There were two sides facing three-goal deficits in the Champions League quarterfinals on Tuesday. One was widely considered to have at least a chance of going through–but it was the one that didn't that pulled off the unlikely miracle after all.
Roma overcame a 4-1 loss to Barcelona in the first leg, scoring three unanswered at the raucous Stadio Olimpico to oust Lionel Messi & Co. and secure an improbable place in the semifinals.
Liverpool, meanwhile, after a difficult first half, finished off the job against Manchester City with a 2-1 win, advancing 5-1 on aggregate.
The story of the day, though, was Roma. An early strike from Edin Dzeko and a Daniele De Rossi penalty put Roma one goal from an away-goals victory, and the winner came from Kostas Manolas with eight minutes remaining. What was once an academic Barcelona edge turned into a 4-4 aggregate draw, with Dzeko's first-leg away goal proving to be decisive.
At the Etihad, City had put Liverpool under pressure, taking a second-minute lead through Gabriel Jesus, hitting the post and having a goal wrongly ruled out before halftime. Pep Guardiola was sent to the stands for his protests at that decision, and City never developed the same momentum after the break. Goals from Mohamed Salah and Roberto Firmino settled the tie, sending Liverpool on to the final four, where it's joined, improbably, by Roma.
Here are three thoughts on the day in the Champions League:
Roma stuns vulnerable Barcelona
Only two sides in the Champions League era (plus nine others in the European Cup) had ever overturned a first-leg deficit of three goals or more. Barcelona was one of them, overcoming a 4-0 defeat to beat PSG last season, but this was more akin to Deportivo La Coruna’s 5-4 aggregate win over AC Milan in 2004. Like Depor, Roma had an away goal from the first leg. And like Depor, nobody gave them a chance.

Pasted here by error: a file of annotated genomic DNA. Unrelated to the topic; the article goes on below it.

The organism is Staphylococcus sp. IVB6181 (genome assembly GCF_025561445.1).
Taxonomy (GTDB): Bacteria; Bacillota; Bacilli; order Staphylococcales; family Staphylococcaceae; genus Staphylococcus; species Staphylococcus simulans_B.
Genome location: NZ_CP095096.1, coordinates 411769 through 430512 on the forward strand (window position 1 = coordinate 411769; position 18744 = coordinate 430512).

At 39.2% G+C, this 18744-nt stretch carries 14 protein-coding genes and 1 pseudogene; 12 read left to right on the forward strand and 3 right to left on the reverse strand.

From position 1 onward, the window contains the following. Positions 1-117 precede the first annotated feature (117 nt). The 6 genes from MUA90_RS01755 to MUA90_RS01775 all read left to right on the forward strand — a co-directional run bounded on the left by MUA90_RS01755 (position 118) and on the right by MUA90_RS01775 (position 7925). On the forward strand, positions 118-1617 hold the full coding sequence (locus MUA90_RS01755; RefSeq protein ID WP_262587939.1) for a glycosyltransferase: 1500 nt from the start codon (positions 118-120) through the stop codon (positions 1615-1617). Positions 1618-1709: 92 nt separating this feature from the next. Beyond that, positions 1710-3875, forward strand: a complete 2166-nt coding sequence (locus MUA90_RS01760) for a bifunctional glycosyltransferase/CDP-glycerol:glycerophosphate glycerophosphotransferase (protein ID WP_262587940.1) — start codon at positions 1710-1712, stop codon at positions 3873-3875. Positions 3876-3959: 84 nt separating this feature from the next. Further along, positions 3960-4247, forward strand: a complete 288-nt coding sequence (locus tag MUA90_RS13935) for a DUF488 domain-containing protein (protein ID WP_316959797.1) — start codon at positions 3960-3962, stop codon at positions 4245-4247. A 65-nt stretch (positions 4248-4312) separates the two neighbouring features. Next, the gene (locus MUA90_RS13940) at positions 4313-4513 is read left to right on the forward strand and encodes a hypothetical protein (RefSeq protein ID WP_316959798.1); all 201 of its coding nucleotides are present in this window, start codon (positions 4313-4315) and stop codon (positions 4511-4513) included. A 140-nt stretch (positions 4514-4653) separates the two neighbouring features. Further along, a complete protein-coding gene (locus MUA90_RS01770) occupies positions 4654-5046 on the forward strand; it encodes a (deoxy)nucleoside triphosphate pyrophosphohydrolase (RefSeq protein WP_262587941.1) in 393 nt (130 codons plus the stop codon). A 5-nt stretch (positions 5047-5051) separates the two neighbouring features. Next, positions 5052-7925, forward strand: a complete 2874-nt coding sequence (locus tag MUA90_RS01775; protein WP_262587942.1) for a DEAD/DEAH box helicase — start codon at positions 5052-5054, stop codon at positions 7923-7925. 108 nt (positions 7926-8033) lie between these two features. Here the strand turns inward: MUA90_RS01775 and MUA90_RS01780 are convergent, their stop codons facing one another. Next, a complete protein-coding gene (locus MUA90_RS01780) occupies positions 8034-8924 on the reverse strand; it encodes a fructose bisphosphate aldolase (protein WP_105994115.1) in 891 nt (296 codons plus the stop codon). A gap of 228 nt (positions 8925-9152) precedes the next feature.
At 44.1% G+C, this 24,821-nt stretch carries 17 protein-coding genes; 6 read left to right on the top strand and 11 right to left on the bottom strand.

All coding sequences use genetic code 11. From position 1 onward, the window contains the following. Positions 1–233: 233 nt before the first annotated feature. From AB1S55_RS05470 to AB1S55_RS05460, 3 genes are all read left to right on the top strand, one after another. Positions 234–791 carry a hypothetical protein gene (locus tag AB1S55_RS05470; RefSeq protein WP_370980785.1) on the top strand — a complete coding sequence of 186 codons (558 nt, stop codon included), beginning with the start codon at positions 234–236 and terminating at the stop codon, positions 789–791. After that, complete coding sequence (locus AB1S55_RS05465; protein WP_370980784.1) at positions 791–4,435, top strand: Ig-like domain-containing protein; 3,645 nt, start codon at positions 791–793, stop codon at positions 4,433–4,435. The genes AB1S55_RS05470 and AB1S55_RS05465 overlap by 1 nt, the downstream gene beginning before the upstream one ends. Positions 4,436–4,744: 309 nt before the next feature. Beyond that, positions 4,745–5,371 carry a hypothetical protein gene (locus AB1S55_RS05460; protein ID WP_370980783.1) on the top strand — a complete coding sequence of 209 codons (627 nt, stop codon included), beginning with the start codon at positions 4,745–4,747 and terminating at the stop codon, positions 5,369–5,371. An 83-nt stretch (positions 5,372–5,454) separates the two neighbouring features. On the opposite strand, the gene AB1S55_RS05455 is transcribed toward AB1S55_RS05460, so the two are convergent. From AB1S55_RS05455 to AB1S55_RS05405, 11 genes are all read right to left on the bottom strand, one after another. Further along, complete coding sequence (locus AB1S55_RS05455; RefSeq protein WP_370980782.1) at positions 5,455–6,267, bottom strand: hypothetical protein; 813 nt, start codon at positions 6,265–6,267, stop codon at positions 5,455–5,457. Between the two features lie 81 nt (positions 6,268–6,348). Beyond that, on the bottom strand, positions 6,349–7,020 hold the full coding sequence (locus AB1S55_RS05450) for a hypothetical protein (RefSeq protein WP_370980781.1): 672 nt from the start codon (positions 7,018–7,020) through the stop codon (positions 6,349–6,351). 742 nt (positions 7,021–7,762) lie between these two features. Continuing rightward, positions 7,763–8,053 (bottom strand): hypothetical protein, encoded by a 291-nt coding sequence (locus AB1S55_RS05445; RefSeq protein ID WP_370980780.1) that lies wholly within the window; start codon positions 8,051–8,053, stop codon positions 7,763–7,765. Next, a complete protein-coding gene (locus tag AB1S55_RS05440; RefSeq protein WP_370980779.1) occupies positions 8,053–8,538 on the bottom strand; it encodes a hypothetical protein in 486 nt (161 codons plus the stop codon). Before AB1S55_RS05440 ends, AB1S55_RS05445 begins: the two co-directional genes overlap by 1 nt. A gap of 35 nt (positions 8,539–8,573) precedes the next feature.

But this is not the Barcelona of 2009 or 2011, or even of 2015. It may still be unbeaten in La Liga, but it was fortunate to beat Chelsea as comfortably as 4-1 on aggregate, and 4-1 against Roma in the first leg similarly seemed a greater margin than the performance deserved. This Barcelona has a good defensive record domestically–just 16 goals conceded in 31 league games–but didn’t impress against Chelsea and was undone by a simple ball over the top after six minutes, with Dzeko running on to score.
Suddenly, it looked vulnerable. Sergio Busquets, sapped by age, no longer offers the same control in front of the back four. The fullbacks no longer inspire the same terror. Andres Iniesta, it turns out, is fallible. Thirteen minutes into the second half, Roma had a second, with De Rossi converting from the spot after Gerard Pique had fouled Dzeko. Suddenly Roma was one goal from going through on away goals against a Barcelona side that had lost any sense of control.
Manolas had scored a desperately unfortunate own goal in the first leg, his clearance hitting the post, bouncing back onto him, and then cannoning back off him into the net. Here, he had glorious redemption, darting across the near post and glancing in a deft header off Cengiz Under's corner kick.
Barcelona, at last, was prodded into urgency. Pique added his height as an auxiliary center forward, but a string of long balls seemed to play into Roma hands and Eusebio Di Francesco’s side held on with surprising ease.
Roma is on to the semifinals, while any and all thoughts of a potential Clasico semifinal or final went up in smoke.